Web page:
More From The American West From Arthur H. Clark
By Michael Stillman
The Arthur H. Clark Company has issued A Catalog of Fine Books, number 919 for this century-old bookseller. This catalogue includes a memorial to Arthur H. Clark, Jr., son and namesake of the company founder, who died on March 27, 2005, at the age of 92. Mr. Clark had worked for the family business, selling and publishing books, since his graduation from college in 1934. That's a career of over 70 years.
The catalogue begins with a dozen pages of recent books published by Clark. Arthur Clark is one of the premier publishers of Western Americana, and has been for almost a century. However, since our focus is on older books, we'll move on after making one exception. Item 618 is Tom Custer: Ride to Glory, By Carl F. Day, published by Clark. The name, at least the first name, may not be instantly recognizable, but Tom Custer was General George Armstrong Custer's little brother. Some people, perhaps even George, felt Tom was the one who should have been the general. However, Tom would not likely have been among them, for he idolized his brother. When the Civil War broke out, George had already graduated from West Point and was an officer in the military. Tom was just a boy of sixteen, but he lied about his age so he could join his older brother in service to the Union. He would serve under his brother late in the war, and along the way, Tom earned two medals of honor. He was the first Civil War soldier to do so. Tom would serve in South Carolina for awhile after the War, chasing down the KKK, but most of his time was spent serving as a lieutenant in the 7th Cavalry under George. Eventually, this would be his downfall, as Tom, and yet another brother, Boston, would die at the Little Big Horn with George. This was a close-knit family, and George's widow, "Libbie," would write complimentary words about Tom, just as she did about her husband for the next 57 years. This book is priced at $38.50.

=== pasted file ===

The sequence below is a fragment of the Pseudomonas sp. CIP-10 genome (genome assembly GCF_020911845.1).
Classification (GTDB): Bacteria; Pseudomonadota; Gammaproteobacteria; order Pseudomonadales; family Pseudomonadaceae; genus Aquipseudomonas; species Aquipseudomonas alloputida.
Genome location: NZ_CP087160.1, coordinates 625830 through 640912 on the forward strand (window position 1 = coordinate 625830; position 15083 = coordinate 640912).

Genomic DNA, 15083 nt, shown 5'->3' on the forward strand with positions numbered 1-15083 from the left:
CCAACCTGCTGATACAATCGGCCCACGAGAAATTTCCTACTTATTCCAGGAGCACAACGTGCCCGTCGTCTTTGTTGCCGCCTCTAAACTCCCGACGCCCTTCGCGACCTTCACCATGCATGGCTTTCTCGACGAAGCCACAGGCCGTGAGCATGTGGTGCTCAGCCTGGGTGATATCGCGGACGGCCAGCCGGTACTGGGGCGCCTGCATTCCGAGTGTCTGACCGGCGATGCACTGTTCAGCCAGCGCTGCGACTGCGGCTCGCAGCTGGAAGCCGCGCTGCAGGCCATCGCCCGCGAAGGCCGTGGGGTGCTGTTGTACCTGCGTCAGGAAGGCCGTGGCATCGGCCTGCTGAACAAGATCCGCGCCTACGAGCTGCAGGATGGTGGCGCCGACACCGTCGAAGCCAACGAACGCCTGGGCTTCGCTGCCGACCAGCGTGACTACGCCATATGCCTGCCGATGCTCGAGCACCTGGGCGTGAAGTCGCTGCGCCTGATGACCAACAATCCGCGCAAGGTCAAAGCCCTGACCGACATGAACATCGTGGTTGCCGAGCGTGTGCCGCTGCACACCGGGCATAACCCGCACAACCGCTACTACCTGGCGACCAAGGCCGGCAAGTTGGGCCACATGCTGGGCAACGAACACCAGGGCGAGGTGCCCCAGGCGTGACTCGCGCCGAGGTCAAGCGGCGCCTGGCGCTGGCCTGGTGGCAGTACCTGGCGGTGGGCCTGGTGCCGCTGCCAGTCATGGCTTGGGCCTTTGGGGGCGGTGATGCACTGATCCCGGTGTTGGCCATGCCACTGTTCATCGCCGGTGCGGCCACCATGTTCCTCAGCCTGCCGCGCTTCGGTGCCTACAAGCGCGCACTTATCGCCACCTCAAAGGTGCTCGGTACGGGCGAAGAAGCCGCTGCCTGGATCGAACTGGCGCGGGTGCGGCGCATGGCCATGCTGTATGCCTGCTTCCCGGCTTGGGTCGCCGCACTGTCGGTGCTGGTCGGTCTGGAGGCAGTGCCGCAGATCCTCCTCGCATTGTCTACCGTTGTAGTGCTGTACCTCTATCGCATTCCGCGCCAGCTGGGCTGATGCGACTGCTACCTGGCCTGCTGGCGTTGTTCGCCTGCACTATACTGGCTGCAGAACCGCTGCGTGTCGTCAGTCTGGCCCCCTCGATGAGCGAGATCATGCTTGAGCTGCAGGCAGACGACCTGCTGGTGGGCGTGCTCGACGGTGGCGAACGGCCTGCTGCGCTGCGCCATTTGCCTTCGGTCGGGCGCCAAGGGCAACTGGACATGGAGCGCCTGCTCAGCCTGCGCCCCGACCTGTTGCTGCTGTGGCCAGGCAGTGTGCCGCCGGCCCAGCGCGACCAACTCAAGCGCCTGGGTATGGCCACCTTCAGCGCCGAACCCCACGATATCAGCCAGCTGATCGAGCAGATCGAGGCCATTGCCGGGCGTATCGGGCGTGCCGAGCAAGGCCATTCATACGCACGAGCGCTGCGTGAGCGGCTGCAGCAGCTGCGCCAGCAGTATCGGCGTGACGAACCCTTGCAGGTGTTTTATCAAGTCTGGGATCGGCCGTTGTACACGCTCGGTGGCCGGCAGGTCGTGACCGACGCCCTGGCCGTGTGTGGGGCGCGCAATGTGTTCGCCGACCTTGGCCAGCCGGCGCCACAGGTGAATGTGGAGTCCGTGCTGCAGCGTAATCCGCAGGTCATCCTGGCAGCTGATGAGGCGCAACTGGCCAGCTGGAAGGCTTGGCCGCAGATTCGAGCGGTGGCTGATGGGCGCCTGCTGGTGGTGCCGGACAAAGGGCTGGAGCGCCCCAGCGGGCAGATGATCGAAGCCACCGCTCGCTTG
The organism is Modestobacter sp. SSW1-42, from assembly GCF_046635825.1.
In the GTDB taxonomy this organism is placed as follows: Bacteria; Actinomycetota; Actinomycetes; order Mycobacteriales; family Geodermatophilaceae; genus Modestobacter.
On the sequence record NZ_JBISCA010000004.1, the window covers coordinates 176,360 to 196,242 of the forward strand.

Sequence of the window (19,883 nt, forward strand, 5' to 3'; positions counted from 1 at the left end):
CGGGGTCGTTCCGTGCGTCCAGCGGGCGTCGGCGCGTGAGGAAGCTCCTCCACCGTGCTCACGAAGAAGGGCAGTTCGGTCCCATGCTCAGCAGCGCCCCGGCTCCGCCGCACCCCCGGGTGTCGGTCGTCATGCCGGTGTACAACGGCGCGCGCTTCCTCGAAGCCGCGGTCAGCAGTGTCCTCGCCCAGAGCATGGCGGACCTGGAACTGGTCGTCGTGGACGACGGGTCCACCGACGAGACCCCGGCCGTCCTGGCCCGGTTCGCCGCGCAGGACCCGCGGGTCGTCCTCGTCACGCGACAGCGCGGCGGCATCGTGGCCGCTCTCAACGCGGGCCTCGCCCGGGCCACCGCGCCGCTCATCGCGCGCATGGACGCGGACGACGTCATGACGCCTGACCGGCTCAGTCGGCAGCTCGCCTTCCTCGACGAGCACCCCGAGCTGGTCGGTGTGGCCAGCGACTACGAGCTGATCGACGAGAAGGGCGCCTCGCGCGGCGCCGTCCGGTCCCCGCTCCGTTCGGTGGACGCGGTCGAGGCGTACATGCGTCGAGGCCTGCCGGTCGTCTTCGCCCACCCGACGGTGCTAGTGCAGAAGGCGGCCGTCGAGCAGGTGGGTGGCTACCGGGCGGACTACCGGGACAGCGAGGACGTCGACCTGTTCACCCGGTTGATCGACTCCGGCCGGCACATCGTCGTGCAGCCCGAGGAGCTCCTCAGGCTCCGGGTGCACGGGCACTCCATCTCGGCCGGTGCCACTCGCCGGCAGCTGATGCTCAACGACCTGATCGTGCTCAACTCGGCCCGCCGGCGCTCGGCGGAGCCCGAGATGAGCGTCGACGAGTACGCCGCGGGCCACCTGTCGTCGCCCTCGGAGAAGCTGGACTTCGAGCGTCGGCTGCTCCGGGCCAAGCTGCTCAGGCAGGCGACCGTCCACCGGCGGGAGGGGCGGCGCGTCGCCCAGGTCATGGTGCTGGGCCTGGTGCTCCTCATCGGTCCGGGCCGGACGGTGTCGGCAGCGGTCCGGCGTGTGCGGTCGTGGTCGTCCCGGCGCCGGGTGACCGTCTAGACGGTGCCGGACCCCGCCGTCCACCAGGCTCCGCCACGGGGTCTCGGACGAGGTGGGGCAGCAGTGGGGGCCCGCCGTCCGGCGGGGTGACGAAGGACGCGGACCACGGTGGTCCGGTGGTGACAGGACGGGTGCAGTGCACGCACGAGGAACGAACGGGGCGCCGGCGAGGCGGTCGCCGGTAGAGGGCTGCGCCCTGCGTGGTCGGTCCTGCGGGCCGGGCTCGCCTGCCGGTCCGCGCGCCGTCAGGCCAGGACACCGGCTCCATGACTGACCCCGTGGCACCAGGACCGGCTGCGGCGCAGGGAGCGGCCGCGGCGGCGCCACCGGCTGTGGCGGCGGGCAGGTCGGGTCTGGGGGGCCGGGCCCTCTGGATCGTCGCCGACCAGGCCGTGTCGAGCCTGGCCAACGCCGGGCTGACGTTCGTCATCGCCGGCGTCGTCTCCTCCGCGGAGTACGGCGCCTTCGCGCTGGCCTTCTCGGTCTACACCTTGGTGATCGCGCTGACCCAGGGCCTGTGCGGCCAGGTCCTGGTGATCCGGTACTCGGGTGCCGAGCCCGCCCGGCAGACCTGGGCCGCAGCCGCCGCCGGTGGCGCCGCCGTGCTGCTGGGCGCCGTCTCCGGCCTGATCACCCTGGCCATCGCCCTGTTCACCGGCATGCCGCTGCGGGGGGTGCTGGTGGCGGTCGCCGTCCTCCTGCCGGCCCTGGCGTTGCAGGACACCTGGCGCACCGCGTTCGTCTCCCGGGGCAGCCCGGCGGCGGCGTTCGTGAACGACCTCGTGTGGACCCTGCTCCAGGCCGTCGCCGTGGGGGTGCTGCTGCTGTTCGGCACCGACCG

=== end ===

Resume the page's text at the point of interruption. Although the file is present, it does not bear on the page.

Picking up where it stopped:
Speaking of the Custers, here is an unusual item pertaining to General George: Sitting Bull - Custer, by Reverend Aaron McGaffey Beede, published in 1913 by the Bismarck (North Dakota) Tribune. Along with being an Episcopal minister, Beede at various times was an educator, lawyer and judge. He grew up in northern New England, where he graduated as Valedictorian of his class at Bates College in Maine, and later received his Divinity degree from Andover Theological Seminary. Then, after three years as Superintendent of Schools in Alfred, Maine, Beede picked up his family and moved to South Dakota, and from there to North Dakota. He had already learned the Sioux language, and served as a missionary to the tribe. It was this connection that enabled him to gather the material for his book. Eventually, Beede would become disenchanted with the Church's insufficient concern for social issues, which turned him to the legal profession later in his career. His book on the Indians is item 88 in this catalogue. $150.